WVC GC Committee Reviews Academic Year 2013-2014

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Six of the seven students conferred with Global Citizenship stoles stand with the college president: (left to right) Mike Dundurs, Christa Dolce, Haleh Aboofazeli, President Bradley Davis, Evangeline Pabilona, Sonia Espejo, Michaela Rhine.

The mission of the West Valley College Global Citizenship Committee is to facilitate a campus-wide commitment through curriculum, activities, and professional development.  The GCC founded the WVC Citizenship Center in January 2007. The Global Citizenship Center is housed in the WVC Campus Center. It serves as a meeting venue for internal and external campus groups, and is the “home base” for the Global Citizenship Committee and the Global Citizenship Student Club. With the leadership of the Global Citizenship Committee, the Global Citizenship Center promotes awareness of cultural and global issues by functioning as a resource where students, faculty, staff, administrators, and the surrounding community find information and participate in diverse activities. Together, the Committee and the Center help to implement the Student Equity Plan, to address issues of recruitment, retention, persistence and success, and to facilitate needed conversations about diversity within the United States; most importantly, they support the processes by which students and all of us learn about interdependence in our world and prepare for successful integration into multiple societies.

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Wyoming farmer and anti-fracking activist, John Fenton, signs autographs after screening and a talk about the feature documentary film “Gasland.”

During academic year 2013-2014, the Global Citizenship Committee continued to work arduously in three areas: curriculum, faculty professional development, and co-curricular events and activities. The GCC’s focus on these three areas aim to foster infusion of global citizenship principles and practices across the curriculum, to create opportunities for all faculty to learn about and practice global citizenship precepts inside and outside their classrooms, and to promote civic responsibility, as well as intellectual, aesthetic, and personal development for students, the surrounding college community, faculty, staff and administrators in the WVM Community College District.

  • GCC worked closely with the Director of Student Activities and Campus Center.
  • GCC worked closely with the Director of the SB70 Global Entrepreneurship Grant in order to highlight the role of entrepreneurship across cultures.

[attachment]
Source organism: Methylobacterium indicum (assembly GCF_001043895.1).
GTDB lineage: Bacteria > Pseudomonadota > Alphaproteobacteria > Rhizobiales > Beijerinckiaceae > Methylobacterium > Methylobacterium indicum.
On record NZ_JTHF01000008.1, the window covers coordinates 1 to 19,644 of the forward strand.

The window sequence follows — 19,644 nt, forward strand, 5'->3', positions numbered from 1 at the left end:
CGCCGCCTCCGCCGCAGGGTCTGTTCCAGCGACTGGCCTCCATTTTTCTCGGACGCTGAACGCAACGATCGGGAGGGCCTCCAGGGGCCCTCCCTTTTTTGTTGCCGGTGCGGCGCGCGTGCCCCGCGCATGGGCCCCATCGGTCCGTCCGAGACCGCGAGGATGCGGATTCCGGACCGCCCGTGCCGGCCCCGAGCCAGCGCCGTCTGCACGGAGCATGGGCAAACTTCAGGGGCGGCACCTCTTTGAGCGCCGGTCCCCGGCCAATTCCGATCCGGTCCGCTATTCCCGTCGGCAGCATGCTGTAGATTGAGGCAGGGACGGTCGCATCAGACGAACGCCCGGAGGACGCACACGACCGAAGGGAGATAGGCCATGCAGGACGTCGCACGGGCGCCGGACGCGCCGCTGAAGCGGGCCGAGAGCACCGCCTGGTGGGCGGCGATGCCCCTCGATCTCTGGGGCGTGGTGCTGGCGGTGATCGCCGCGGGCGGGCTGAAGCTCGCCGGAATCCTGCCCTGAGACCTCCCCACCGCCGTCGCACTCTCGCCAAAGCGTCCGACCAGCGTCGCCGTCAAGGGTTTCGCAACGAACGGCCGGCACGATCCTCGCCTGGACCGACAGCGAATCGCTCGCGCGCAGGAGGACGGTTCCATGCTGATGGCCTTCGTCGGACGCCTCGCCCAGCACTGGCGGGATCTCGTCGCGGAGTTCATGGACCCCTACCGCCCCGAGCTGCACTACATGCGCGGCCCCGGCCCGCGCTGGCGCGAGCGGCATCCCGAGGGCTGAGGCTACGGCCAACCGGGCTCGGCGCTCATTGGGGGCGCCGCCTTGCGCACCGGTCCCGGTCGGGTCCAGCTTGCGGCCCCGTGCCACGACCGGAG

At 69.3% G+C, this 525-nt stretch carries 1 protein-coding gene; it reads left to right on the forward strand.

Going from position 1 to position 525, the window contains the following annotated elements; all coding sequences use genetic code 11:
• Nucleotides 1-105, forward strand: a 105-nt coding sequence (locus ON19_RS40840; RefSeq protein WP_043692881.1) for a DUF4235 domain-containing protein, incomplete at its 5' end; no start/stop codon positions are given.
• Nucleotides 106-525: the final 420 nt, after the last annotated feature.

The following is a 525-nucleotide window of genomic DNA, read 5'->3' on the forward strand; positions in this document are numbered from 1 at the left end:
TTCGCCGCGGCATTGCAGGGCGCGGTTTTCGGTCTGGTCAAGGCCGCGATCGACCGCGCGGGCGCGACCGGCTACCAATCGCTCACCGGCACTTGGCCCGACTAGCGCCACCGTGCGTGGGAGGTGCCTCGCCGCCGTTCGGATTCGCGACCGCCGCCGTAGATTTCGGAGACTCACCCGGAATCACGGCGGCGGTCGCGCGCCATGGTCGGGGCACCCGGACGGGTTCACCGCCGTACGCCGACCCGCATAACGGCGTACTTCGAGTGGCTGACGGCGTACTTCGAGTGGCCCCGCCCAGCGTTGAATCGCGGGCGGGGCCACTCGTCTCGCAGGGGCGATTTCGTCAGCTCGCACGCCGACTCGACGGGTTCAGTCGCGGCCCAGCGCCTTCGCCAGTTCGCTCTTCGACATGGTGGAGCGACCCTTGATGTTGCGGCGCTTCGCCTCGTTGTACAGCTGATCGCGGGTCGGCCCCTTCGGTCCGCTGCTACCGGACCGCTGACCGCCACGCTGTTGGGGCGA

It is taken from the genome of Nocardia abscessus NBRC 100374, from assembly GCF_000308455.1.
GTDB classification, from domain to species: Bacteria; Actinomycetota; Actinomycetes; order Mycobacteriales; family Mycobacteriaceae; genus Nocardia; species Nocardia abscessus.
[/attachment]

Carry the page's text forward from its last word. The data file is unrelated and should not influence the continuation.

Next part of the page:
• GCC worked to establish a “pipeline” focused on global studies; that pipeline aims to support students through graduation from WVC and transfer to San Jose State University.
  • GCC worked with WVC and SJSU faculty leading a “Global Citizenship Learning Community” aimed at training faculty in global studies pedagogy; the ultimate aim is to have faculty enact global studies principles in their college classrooms.
  • GCC worked with the WVC Counseling department in order to update the course requirements for students who want to earn a Global Studies emphasis. Once those requirements are met, graduating students’ diplomas are stamped with “Cultural and Global Studies Emphasis.”
  • GCC worked with Student Development staff members and the Director of Student Activities and Campus Center to maintain the passive educational learning space in the Global Citizenship Center; displays focused on the global impact of human trafficking, and environmental issues in Latin America.
  • During the fall and spring semesters, GCC faculty members and fellows of the Salzburg Global Seminar worked with San Jose State University and Leigh High School faculty and students in a “Mini-Salzburg Project” that allows students at Leigh High School and WVC to work with Salzburg Global Seminar fellows at SJSU; students learn about global citizenship and plan and deliver a conference modeled after the Salzburg Global Seminar.
  • During fall semester, GCC worked with WVC and Leigh High School faculty and students in organizing and delivering a student conference.
  • GCC continued to confer Global Citizenship Stoles to graduating students who meet the course requirements for a “Cultural and Global Studies Emphasis” or complete consistent and long-term engagement in Global Citizenship events.
  • GCC worked to identify funds to help cover the cost of sending three WVC faculty members to attend the one week Global Citizenship Program for faculty and administrators at the Salzburg Global Seminar in Salzburg, Austria during summer 2014.
  • GCC worked to identify funds to send one faculty member to the Association of American Colleges and Universities (AAC&U) “Global Learning in College: Asking Big Questions, Engaging Urgent Challenges” conference in Providence, Rhode Island.
  • GCC continues to maintain a dedicated website that houses all information pertinent to the Global Citizenship Committee and Global Citizenship Center; this website includes a blog.
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Former Secretary of Labor Robert Reich Skypes after the screening of his documentary feature film “Inequality for All.”

In addition to the endeavors listed above, and the activities conceptualized, planned and delivered as listed below, the GCC also worked to enrich the WVC community by collaborating with other committees in organizing and presenting a variety of activities: o   In collaboration with the Women and Gender Studies Program: Second annual WVC Global Gender Student Forum, “The ‘F-Word’: Global Feminist and Gender Revolution.” o   In collaboration with the WVC Sustainability Committee: second annual one day WVC Global Climate Change Symposium. o   In collaboration with the WVC Library: Screening of feature documentary film White Like Me: Race, Racism and White Privilege in America followed by conversation and book signing with author and activist Tim Wise. o   In collaboration with the office of the Dean of Student Services and Campus Center: Dr. Avantika Rohatgi lectures on women’s character and courage at the annual WVC Women’s History Month Tea. o   GCC faculty member led the organizing and presentation of Persian New Year Celebration. o   GCC faculty member advised the Global Student Club.

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Students listen as artist Lauren DiCioccio talks about her work during the second annual WVC Climate Change Symposium.

Fall 2013 Event Name Attendance
Community Read: novelist Cristina Garcia Skypes with faculty and students about her latest novel, King of Cuba. 15
Dr. Paul Koudounaris lectures on his latest book, Heavenly Bodies: Cult Treasures and Spectacular Saints in the Catacombs. 50
Screening of feature documentary film Harvest of Empire: The Untold Story of Latinos in America followed by conversation with co-producer and co-director Eduardo Lopez.A DVD copy of the film was donated to the WVC library. 100